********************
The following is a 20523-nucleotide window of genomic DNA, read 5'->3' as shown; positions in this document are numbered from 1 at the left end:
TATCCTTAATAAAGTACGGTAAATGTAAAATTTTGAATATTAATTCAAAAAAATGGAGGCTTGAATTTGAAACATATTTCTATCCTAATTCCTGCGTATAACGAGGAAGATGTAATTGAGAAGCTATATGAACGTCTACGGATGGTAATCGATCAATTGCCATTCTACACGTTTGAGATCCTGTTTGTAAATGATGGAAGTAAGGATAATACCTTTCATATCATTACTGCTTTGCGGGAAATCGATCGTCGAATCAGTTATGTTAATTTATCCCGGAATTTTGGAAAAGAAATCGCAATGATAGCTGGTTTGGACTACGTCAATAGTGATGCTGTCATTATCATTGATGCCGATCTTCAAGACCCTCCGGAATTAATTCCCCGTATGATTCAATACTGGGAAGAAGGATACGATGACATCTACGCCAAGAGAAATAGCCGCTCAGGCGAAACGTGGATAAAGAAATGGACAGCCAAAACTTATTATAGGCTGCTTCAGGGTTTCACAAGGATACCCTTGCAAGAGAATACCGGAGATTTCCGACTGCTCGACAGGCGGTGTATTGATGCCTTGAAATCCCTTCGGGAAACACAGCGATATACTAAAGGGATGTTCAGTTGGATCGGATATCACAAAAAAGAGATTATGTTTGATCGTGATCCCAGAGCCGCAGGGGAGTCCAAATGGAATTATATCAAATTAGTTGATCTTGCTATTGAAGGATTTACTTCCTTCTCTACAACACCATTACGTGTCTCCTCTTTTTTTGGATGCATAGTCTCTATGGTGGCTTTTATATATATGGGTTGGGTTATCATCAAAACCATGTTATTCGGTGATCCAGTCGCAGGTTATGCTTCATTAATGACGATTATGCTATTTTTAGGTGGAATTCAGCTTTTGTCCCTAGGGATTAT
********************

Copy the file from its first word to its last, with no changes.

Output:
The following is a 20523-nucleotide window of genomic DNA, read 5'->3' as shown; positions in this document are numbered from 1 at the left end:
TATCCTTAATAAAGTACGGTAAATGTAAAATTTTGAATATTAATTCAAAAAAATGGAGGCTTGAATTTGAAACATATTTCTATCCTAATTCCTGCGTATAACGAGGAAGATGTAATTGAGAAGCTATATGAACGTCTACGGATGGTAATCGATCAATTGCCATTCTACACGTTTGAGATCCTGTTTGTAAATGATGGAAGTAAGGATAATACCTTTCATATCATTACTGCTTTGCGGGAAATCGATCGTCGAATCAGTTATGTTAATTTATCCCGGAATTTTGGAAAAGAAATCGCAATGATAGCTGGTTTGGACTACGTCAATAGTGATGCTGTCATTATCATTGATGCCGATCTTCAAGACCCTCCGGAATTAATTCCCCGTATGATTCAATACTGGGAAGAAGGATACGATGACATCTACGCCAAGAGAAATAGCCGCTCAGGCGAAACGTGGATAAAGAAATGGACAGCCAAAACTTATTATAGGCTGCTTCAGGGTTTCACAAGGATACCCTTGCAAGAGAATACCGGAGATTTCCGACTGCTCGACAGGCGGTGTATTGATGCCTTGAAATCCCTTCGGGAAACACAGCGATATACTAAAGGGATGTTCAGTTGGATCGGATATCACAAAAAAGAGATTATGTTTGATCGTGATCCCAGAGCCGCAGGGGAGTCCAAATGGAATTATATCAAATTAGTTGATCTTGCTATTGAAGGATTTACTTCCTTCTCTACAACACCATTACGTGTCTCCTCTTTTTTTGGATGCATAGTCTCTATGGTGGCTTTTATATATATGGGTTGGGTTATCATCAAAACCATGTTATTCGGTGATCCAGTCGCAGGTTATGCTTCATTAATGACGATTATGCTATTTTTAGGTGGAATTCAGCTTTTGTCCCTAGGGATTAT